Two local TV news outlets, WFAA and CBS11, picked up a story this week that was first reported on the Dallas Police Department’s Facebook page. On the surface, it reads like a feel-good story: On December 2, an adorable K9 named Ballentine identified a piece of carry-on luggage at Dallas Love Field Airport that contained $100,000 in cash. Police seized the money and posted a photo of the dog with stacks of cash laid out on a table. Good boy. Case closed. But not so fast.According to the reports, the money belonged to a 25-year-old woman from Chicago, who was neither arrested nor charged with a crime after her luggage was seized by police. So why did the police take the money? Well, according to Texas law, police don’t need a reason to take your property so long as they believe it either has been part of a crime or they believe it will be involved in a crime. That grants law enforcement sweeping powers to basically seize any property they believe is suspicious, even if they don’t have much evidence. The fact that the K9 identified the bag is, in and of itself, not evidence; 90 percent of cash in circulation has been shown to have trace amounts of cocaine.
Texas’ generous civil forfeiture laws permit police to seize personal property with only a preponderance of evidence (i.e. a 50 percent threshold of likelihood). Was it unusual that a 25-year-old woman was carrying a bag in the airport that contained only a few blankets and $100,000 in cash? Sure. Could police convince a judge that there is a 50-50 chance that someone carrying 100K in cash around in an airport may be involved in some sort of criminal activity? Probably. But that isn’t the point here. Civil forfeiture laws allow law enforcement to seize property without due process. Police may not have had enough evidence to arrest the woman or charge her with a crime, but they could still take her money. And they did. Meanwhile, law enforcement agencies in Texas are entitled to keep upwards of 90 percent of the property they seize, regardless of whether it is ever found to be connected to a crime.As the ACLU has pointed out, “aided by deeply flawed federal and state laws, many police departments use forfeiture to benefit their bottom lines, making seizures motivated by profit rather than crime-fighting.”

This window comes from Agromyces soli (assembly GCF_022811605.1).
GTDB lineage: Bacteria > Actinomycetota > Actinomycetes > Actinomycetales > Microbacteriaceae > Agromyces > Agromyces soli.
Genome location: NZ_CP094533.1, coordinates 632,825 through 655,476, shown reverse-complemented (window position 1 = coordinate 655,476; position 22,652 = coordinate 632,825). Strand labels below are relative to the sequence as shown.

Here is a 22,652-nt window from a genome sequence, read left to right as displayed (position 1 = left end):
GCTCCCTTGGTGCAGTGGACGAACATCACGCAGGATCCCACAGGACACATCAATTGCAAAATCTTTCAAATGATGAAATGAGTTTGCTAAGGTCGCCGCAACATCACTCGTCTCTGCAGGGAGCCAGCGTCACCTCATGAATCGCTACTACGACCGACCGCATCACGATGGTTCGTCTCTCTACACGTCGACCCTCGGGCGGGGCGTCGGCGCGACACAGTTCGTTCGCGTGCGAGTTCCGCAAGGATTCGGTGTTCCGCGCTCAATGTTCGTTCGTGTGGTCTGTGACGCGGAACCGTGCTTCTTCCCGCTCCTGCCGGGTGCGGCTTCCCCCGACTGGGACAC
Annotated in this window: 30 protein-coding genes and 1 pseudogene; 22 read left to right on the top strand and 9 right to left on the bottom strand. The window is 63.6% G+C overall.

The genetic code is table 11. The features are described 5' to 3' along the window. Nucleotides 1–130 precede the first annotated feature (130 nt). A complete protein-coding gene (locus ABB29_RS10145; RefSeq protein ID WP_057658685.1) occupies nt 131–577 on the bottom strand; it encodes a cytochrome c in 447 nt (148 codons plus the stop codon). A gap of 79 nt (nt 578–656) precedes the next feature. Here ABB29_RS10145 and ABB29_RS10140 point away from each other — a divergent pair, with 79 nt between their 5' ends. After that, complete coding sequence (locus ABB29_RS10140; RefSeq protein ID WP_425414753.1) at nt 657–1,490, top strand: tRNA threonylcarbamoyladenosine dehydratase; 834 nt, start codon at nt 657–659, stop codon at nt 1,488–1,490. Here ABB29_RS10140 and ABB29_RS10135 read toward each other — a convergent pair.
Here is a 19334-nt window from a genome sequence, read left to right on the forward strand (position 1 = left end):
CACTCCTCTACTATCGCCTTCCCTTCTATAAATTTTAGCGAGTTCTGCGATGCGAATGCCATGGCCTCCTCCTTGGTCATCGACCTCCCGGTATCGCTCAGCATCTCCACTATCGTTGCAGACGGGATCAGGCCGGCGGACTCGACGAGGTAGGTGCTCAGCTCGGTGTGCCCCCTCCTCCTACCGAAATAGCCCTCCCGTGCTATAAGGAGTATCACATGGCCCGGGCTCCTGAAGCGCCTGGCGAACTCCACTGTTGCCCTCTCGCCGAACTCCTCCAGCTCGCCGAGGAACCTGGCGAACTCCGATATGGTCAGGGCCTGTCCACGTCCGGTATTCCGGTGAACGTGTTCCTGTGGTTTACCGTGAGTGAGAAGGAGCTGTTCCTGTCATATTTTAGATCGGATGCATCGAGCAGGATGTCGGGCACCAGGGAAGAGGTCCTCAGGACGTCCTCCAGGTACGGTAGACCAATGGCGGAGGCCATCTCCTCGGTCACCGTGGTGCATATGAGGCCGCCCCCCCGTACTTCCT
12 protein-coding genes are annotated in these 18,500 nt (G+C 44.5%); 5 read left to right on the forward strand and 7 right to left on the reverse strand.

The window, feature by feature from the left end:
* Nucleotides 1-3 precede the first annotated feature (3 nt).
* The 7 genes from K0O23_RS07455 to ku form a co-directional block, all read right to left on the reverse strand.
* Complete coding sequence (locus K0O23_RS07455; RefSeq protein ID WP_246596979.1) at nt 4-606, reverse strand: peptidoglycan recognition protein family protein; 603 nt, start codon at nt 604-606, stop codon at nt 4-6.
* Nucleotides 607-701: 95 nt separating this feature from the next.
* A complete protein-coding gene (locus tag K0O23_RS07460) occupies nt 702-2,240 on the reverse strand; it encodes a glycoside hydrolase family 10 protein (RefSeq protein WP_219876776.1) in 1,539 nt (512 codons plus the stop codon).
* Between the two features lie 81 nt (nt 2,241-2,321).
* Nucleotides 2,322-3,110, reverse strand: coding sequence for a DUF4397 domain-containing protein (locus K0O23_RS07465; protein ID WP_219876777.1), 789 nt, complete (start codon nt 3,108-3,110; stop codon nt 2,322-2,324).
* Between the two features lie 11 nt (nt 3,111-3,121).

Texas cops make a ton of money thanks to civil forfeiture. Between 2003 and 2012, Texas law enforcement seized $486 million worth of property. They made $50 million in 2017 alone. Federal agencies also profit. Last year, the United States Attorney’s Office for the Eastern District of Texas bragged about claiming $70 million in forfeiture actions. There is no doubt that much of this property came from people who were legitimately charged or convicted of crimes. But that doesn’t change the fact the law creates an incentive for police to take cash from people by simply claiming suspicion.
Back in 2014, HBO funnyman John Oliver attempted to shine the national spotlight on the issue. He pointed out that many people who have had their property wrongfully seized by police cannot afford to fight the legal battle required to win it back. There have also been instances when police ask drivers during routine traffic stops if they are carrying cash, and if they are, they seize the cash. Oliver cites a Washington Post report that found that, between 2001 and 2014, $60 billion in cash had been seized by law enforcement departments from people who were never charged with crimes.Not much has changed since then. A quick review shows that there have been attempts in nearly every legislative session since 2014 to change Texas’ civil forfeiture laws. These efforts never get anywhere. In the last legislative session, a bill that would have tightened some restrictions around civil forfeiture—including making law enforcement show “clear and convincing” evidence for seizure, as opposed only a preponderance of evidence—never made it out of committee.
Which is not surprising. Both Democratic and Republican lawmakers support some form of civil forfeiture reform. For Democrats, it is a criminal justice issue. For Republicans, these laws represent an abuse of personal liberty. But whenever the issue of civil forfeiture comes up in a legislative session, law enforcement—as well as local governments—push back. In 2017, when the issue of civil forfeiture came up once again in the Texas Legislature, Charley Wilkison, executive director of the Combined Law Enforcement Associations of Texas (CLEAT), told the Texas Observer: “I would be surprised if you didn’t hear from mayors and city managers and other officials who have to deal with budget issues.”What Wilkison admits here is that many local governments see civil forfeiture as a way to pad their bottom line. That is frightening. Sure, we may find out that the 25-year-old woman who was carrying $100,000 in cash was indeed on her way to make some sort of large Ԁгᴜɡ Ԁᴇɑʟ. But that doesn’t matter. Regardless of her intent, laws in Texas are written in such a way that local governments have an incentive to seize money without any solid evidence. In other words, if you were flying through Love Field with any amount of cash for any reason, and Ballentine’s ears perked up, police could legally take your money.
Most of these laws date back to the Reagan administration and the 1980s-era War on Drugs. Like so many idiotic and abusive laws that were enacted during the failed War on Dгᴜɡѕ, civil forfeiture laws need to change. That’s going to require courage from state lawmakers to stand up to the law enforcement lobby. But it will also require local elected officials to quit tacitly opposing reform and to tell the law enforcement agencies that report to them (at least in theory) to stand down.
*As you know from reading this post, they didn’t technically steal the money since they are legally allowed to take it.
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